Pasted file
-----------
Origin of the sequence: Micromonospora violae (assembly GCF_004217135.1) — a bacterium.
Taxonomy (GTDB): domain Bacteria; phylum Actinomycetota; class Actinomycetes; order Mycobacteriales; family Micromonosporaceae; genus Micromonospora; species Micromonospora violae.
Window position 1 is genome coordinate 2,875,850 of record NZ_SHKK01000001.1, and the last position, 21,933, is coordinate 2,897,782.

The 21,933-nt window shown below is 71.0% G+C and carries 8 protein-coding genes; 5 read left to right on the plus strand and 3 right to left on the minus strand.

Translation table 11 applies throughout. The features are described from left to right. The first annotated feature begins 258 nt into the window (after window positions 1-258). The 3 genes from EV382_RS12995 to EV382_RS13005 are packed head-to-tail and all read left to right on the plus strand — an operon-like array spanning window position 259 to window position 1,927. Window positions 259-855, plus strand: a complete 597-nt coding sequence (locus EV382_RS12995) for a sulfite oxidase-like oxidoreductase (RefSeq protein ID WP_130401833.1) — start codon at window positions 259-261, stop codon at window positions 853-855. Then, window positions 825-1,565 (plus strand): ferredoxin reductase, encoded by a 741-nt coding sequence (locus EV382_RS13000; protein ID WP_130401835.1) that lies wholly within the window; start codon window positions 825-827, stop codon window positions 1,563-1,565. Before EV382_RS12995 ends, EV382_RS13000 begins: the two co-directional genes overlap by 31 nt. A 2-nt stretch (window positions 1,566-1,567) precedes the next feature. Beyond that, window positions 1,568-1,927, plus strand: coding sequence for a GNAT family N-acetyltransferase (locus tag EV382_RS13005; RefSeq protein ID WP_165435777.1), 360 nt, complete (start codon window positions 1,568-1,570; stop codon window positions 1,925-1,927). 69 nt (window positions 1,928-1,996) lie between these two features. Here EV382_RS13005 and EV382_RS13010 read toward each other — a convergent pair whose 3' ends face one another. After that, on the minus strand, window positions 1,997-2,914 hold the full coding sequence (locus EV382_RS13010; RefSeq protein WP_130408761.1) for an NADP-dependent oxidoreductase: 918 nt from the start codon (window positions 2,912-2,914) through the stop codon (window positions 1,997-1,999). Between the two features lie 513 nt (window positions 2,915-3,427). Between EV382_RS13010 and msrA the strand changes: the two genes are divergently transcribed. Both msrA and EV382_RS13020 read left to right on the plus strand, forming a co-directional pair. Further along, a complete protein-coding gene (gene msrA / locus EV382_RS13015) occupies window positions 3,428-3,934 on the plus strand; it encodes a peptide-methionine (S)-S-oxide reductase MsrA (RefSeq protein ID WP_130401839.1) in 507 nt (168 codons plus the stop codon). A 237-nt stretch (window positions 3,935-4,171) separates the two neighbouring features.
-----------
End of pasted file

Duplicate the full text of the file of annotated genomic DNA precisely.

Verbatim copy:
Origin of the sequence: Micromonospora violae (assembly GCF_004217135.1) — a bacterium.
Taxonomy (GTDB): domain Bacteria; phylum Actinomycetota; class Actinomycetes; order Mycobacteriales; family Micromonosporaceae; genus Micromonospora; species Micromonospora violae.
Window position 1 is genome coordinate 2,875,850 of record NZ_SHKK01000001.1, and the last position, 21,933, is coordinate 2,897,782.

The 21,933-nt window shown below is 71.0% G+C and carries 8 protein-coding genes; 5 read left to right on the plus strand and 3 right to left on the minus strand.

Translation table 11 applies throughout. The features are described from left to right. The first annotated feature begins 258 nt into the window (after window positions 1-258). The 3 genes from EV382_RS12995 to EV382_RS13005 are packed head-to-tail and all read left to right on the plus strand — an operon-like array spanning window position 259 to window position 1,927. Window positions 259-855, plus strand: a complete 597-nt coding sequence (locus EV382_RS12995) for a sulfite oxidase-like oxidoreductase (RefSeq protein ID WP_130401833.1) — start codon at window positions 259-261, stop codon at window positions 853-855. Then, window positions 825-1,565 (plus strand): ferredoxin reductase, encoded by a 741-nt coding sequence (locus EV382_RS13000; protein ID WP_130401835.1) that lies wholly within the window; start codon window positions 825-827, stop codon window positions 1,563-1,565. Before EV382_RS12995 ends, EV382_RS13000 begins: the two co-directional genes overlap by 31 nt. A 2-nt stretch (window positions 1,566-1,567) precedes the next feature. Beyond that, window positions 1,568-1,927, plus strand: coding sequence for a GNAT family N-acetyltransferase (locus tag EV382_RS13005; RefSeq protein ID WP_165435777.1), 360 nt, complete (start codon window positions 1,568-1,570; stop codon window positions 1,925-1,927). 69 nt (window positions 1,928-1,996) lie between these two features. Here EV382_RS13005 and EV382_RS13010 read toward each other — a convergent pair whose 3' ends face one another. After that, on the minus strand, window positions 1,997-2,914 hold the full coding sequence (locus EV382_RS13010; RefSeq protein WP_130408761.1) for an NADP-dependent oxidoreductase: 918 nt from the start codon (window positions 2,912-2,914) through the stop codon (window positions 1,997-1,999). Between the two features lie 513 nt (window positions 2,915-3,427). Between EV382_RS13010 and msrA the strand changes: the two genes are divergently transcribed. Both msrA and EV382_RS13020 read left to right on the plus strand, forming a co-directional pair. Further along, a complete protein-coding gene (gene msrA / locus EV382_RS13015) occupies window positions 3,428-3,934 on the plus strand; it encodes a peptide-methionine (S)-S-oxide reductase MsrA (RefSeq protein ID WP_130401839.1) in 507 nt (168 codons plus the stop codon). A 237-nt stretch (window positions 3,935-4,171) separates the two neighbouring features.